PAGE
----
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A new study demonstrates that a blood test to detect cancer may predict treatment outcomes for patients with localized non-small cell lung cancer (NSCLC) and afford physicians additional lead time to personalize treatment for recurrent disease. Patients in the study with detectable levels of circulating tumor DNA (ctDNA) shortly after treatment all had recurrences within two years, while all but one of the patients without detectable ctDNA shortly after treatment remained disease-free and survived long-term. Conventional imaging, conversely, was not prognostic for recurrence or survival. Findings will be presented today at the 59th Annual Meeting of the American Society for Radiation Oncology (ASTRO).
The aggressive nature of lung cancer can make long-term management especially challenging. Because NSCLC tends to progress, even following treatment, regular monitoring for recurrence is necessary. The CT scans typically used for monitoring, however, are often unable to detect microscopic tumor deposits or to distinguish normal tissue changes caused by treatment from changes caused by recurrent disease.
“Blood tests that can detect minute traces of cancer that remain after treatment could improve recurrence monitoring and potentially offer physicians months of additional lead time to tailor treatments and improve our patients’ outcomes and quality of life,” said Aadel Chaudhuri, MD, PhD, lead author of the study and a chief resident in radiation oncology at Stanford University in Palo Alto, California.
“Our findings suggest that ctDNA analysis, unlike CT scans, can identify shortly after treatment completion if a patient with localized lung cancer has likely been cured by radiation or surgery or if he or she still has cancer cells present in their body. While we expected that ctDNA detection of molecular residual disease would predict poor clinical outcomes, we were surprised by how strongly predictive the test was for recurrence and survival.”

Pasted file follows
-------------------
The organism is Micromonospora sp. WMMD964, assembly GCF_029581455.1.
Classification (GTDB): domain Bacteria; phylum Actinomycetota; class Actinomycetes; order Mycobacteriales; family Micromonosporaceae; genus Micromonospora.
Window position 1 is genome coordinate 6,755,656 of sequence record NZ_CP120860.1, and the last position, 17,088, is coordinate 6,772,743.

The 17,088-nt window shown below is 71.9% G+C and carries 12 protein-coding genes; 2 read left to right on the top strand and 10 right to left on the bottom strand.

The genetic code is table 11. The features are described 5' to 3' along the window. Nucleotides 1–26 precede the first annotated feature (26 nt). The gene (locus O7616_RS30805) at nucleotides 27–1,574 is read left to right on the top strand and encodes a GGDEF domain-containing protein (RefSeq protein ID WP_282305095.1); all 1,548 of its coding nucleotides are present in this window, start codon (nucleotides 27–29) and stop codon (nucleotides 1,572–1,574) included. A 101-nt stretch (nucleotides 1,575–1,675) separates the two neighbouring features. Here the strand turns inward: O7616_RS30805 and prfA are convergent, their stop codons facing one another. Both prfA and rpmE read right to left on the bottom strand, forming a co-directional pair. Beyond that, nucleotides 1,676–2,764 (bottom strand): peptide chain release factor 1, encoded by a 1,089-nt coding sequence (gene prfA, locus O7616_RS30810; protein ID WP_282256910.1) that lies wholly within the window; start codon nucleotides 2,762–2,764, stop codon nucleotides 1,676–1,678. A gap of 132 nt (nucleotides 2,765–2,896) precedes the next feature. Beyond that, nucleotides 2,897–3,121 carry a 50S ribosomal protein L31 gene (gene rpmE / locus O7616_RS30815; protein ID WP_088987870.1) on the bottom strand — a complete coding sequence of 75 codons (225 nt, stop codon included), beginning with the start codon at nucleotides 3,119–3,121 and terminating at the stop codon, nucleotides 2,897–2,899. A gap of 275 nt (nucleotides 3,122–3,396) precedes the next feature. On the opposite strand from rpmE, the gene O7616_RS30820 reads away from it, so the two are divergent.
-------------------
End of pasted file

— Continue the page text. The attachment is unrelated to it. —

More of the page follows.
Presence of ctDNA was measured as a marker of molecular residual disease (MRD) in patients with stage I-III NSCLC immediately before treatment and shortly after treatment was completed. ctDNA levels also were measured mid-treatment (average = 3 weeks, range = 1.4-3.7 weeks) for half of the patients receiving chemoradiation (n = 13 of 27 patients). Cancer Personalized Profiling by Deep Sequencing (CAPP-Seq) was used to assess whether ctDNA was present. Surveillance scans using CT imaging were evaluated using the Response Evaluation Criteria In Solid Tumors (RECIST).
The median patient age was 67 years (range 47-91 years), and most patients (67%) were male. All 41 patients were treated with curative intent, including with chemoradiation therapy (66%), radiation therapy alone (27%) and surgery alone (7%). Median follow-up for the study was 35 months (range 7-56 months).
Researchers detected ctDNA pretreatment in 38 of the 41 patients (93%). Thirty-four of these 38 patients had blood drawn within four months of treatment completion (the prespecified MRD landmark) and were eligible for subsequent analysis.